replacing administrators group with domain admins ... file permissions

what I am trying to do is find a way to replace the administrators group on all file permissions with the domain admins group.    And or add the domain admins group to all files and folders dispite there allowable inherited permissions settings.

The issue is we are moving our data to a NAS that is based on a linux platform.   Although it is compatible with windows permissions we have found that it does not understand built in groups such as the administrators group.

therefore what happens is if you copy files with for example an administrators having full access and a specific user having read only the administrator group is dropped because it does not understand it.

Our file permission structure is deep and it would be almost impossible to do this manualy as alot of our subfolders do not allow inherited permissions.

any help would be appreciated.
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elbereth21Connect With a Mentor Commented:
I tested and it works, anyway:
1) check that you have administrator's permission on the folder (because you are using administrative shares with $)
2) change the script this way:
instead of /subdirectories=directoriesonly  
use /subdirectories
This way, you'll change permissions for all objects in the path you specify.
Hi Zoldy2000,
you need a script to do this, for example with Subinacl.
I already answered a similar question before:

The exact syntax for reassigning all permissions to a new group (instead of ownership, as in the previous question) is as follows:
subInAcl /outputlog=C:\subACElog.txt /subdirectories  "\\SERVERNAME\%FOLDERNAME%\*.*" /replace=administrators="%newowner%"
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Oh, sorry: %newowner% is the name of the variable I used; you can simple insert "Domain Admins" (with quotes) instead
Zoldy2000Author Commented:
sorry i am not familiar with writing scripts.   How do I write and execute them?  Perhaps it would be safer to add the domain admins group rather than replacing it...  would there be a script for that?


If you prefer to add permissions, instead of replacing them, this is a really simple code snippet for this function: just copy it inside a text file, save the file as SOMETHING.cmd, then simply double click on it. It will ask some simple questions to you, you only have to answer and press enter.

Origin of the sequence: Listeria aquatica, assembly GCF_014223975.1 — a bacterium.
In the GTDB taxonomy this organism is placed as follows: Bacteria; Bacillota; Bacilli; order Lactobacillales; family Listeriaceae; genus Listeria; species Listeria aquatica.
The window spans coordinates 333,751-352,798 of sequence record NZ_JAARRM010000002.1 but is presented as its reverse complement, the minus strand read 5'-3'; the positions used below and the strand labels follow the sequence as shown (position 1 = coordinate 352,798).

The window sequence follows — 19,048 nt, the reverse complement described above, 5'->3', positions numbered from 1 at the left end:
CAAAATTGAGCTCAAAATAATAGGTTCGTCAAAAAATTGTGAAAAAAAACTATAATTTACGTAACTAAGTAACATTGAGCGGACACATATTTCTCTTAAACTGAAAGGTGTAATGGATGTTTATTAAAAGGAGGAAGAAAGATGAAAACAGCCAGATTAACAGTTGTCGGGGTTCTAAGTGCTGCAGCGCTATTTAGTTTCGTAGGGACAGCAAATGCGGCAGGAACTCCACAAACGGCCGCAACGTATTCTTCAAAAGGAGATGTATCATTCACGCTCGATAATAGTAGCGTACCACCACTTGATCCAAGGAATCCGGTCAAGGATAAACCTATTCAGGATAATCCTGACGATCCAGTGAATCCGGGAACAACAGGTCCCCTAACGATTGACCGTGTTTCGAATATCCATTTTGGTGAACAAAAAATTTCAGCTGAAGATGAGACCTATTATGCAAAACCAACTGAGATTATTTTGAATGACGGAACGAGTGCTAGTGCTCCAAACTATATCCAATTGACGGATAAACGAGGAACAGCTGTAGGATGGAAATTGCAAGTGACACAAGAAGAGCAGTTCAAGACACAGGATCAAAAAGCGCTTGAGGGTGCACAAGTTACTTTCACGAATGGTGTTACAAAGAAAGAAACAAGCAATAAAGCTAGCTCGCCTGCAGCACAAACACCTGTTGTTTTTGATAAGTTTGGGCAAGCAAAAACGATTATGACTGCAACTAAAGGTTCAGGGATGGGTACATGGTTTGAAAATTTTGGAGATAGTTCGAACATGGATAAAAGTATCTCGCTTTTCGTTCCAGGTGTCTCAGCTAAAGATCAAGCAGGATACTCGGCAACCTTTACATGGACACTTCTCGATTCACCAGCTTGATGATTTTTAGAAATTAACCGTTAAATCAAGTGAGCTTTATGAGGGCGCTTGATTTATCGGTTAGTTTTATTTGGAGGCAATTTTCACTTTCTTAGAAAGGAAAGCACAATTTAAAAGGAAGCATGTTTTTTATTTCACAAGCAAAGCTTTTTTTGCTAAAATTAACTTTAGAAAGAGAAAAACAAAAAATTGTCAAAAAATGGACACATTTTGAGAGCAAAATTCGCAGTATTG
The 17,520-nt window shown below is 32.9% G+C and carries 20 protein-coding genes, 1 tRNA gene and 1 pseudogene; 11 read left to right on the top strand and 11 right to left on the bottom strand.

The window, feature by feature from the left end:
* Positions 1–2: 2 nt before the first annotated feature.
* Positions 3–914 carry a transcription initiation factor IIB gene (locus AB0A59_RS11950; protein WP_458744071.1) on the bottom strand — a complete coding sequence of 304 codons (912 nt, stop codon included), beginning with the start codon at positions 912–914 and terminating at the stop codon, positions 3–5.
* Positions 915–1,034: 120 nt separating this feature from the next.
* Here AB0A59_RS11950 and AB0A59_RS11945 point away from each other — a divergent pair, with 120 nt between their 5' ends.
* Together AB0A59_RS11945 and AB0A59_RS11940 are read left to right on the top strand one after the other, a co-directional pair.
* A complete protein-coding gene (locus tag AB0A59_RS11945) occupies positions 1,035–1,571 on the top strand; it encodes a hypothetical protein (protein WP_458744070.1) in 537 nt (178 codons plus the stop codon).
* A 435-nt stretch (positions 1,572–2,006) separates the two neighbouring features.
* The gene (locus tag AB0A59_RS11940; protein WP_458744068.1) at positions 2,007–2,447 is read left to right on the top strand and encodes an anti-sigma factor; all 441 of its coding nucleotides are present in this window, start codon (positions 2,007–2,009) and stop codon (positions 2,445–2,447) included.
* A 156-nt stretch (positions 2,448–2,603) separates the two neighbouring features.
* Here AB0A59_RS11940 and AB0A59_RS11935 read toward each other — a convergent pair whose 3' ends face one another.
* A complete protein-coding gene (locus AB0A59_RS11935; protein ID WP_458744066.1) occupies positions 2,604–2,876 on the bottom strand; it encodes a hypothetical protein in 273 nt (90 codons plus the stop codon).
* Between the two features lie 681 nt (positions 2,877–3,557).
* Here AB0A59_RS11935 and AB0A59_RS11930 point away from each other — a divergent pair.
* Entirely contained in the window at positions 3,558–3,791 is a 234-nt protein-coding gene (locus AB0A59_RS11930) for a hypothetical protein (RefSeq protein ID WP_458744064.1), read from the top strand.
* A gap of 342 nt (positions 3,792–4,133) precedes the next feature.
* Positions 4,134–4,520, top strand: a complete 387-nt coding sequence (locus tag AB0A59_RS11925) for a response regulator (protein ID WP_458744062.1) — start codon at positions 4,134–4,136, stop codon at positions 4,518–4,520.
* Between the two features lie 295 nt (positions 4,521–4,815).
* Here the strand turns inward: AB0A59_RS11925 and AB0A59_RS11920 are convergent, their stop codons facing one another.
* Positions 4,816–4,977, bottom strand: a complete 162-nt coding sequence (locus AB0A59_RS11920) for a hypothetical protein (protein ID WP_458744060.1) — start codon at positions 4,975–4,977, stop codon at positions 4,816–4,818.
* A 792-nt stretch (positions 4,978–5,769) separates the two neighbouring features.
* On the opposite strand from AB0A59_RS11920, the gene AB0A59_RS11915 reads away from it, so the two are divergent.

PLEASE remember this is not 100% foolproof, so test it in a non-production environment first, AND read carefully subinacl documentation before doing anything else. A full backup is always welcome.

@echo off

echo Write the name of the server you are using
set /p nameofserver=

echo Write the name of the folder (in \\servername), you are giving access to:
set /p cartel=

echo Write the name of the user, you are giving rights to:
set /p userallowed=

echo Write the permissions to allow:

echo F Full Control (default)
echo C Change
echo R Read
echo P Change Permissions
echo O Take Ownership
echo X eXecute
echo E Read Execute
echo W Write
echo D Delete

set /p right=

IF NOT '%right%'=='' SET right=%right:~0,1%

IF NOT "%right%"=='' subInAcl /outputlog=C:\subdir2.txt /subdirectories=directoriesonly  "\\%nameofserver%\%cartel%\*.*" /grant="%userallowed%"=%right% ELSE goto test
echo Give other users some other rights? (Y-N)
set /p again=
if  /i "%again%" == "Y" goto user
Zoldy2000Author Commented:
what do you mean not 100% foolproof?
It means that I have used in my network, but I know perfectly what it does and it suits my needs, but you might want to check it, as I cannot read your mind, nor do I know how is your network setup. :)
Zoldy2000Author Commented:
Ok...  thanks
Zoldy2000Author Commented:
I guess I am not getting it...  I keep getting Failed
name of server  - DC001
folder name -   d$\test   (is this right and how do I do subfolders as well)
name of user - domain admins
permissions - F
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